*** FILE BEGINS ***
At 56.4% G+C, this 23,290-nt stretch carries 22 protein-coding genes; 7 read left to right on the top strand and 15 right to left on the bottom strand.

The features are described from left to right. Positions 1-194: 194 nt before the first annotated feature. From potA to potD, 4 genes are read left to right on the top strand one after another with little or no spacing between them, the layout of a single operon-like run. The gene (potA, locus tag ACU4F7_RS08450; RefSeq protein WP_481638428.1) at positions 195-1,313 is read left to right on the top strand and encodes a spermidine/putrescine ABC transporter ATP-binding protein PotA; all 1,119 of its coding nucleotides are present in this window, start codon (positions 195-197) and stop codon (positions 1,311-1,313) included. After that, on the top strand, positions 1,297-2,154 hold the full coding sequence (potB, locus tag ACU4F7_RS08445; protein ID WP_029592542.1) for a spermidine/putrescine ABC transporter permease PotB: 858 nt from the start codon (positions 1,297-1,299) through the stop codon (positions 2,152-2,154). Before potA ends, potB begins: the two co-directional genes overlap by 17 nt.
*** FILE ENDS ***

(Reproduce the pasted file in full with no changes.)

At 56.4% G+C, this 23,290-nt stretch carries 22 protein-coding genes; 7 read left to right on the top strand and 15 right to left on the bottom strand.

The features are described from left to right. Positions 1-194: 194 nt before the first annotated feature. From potA to potD, 4 genes are read left to right on the top strand one after another with little or no spacing between them, the layout of a single operon-like run. The gene (potA, locus tag ACU4F7_RS08450; RefSeq protein WP_481638428.1) at positions 195-1,313 is read left to right on the top strand and encodes a spermidine/putrescine ABC transporter ATP-binding protein PotA; all 1,119 of its coding nucleotides are present in this window, start codon (positions 195-197) and stop codon (positions 1,311-1,313) included. After that, on the top strand, positions 1,297-2,154 hold the full coding sequence (potB, locus tag ACU4F7_RS08445; protein ID WP_029592542.1) for a spermidine/putrescine ABC transporter permease PotB: 858 nt from the start codon (positions 1,297-1,299) through the stop codon (positions 2,152-2,154). Before potA ends, potB begins: the two co-directional genes overlap by 17 nt.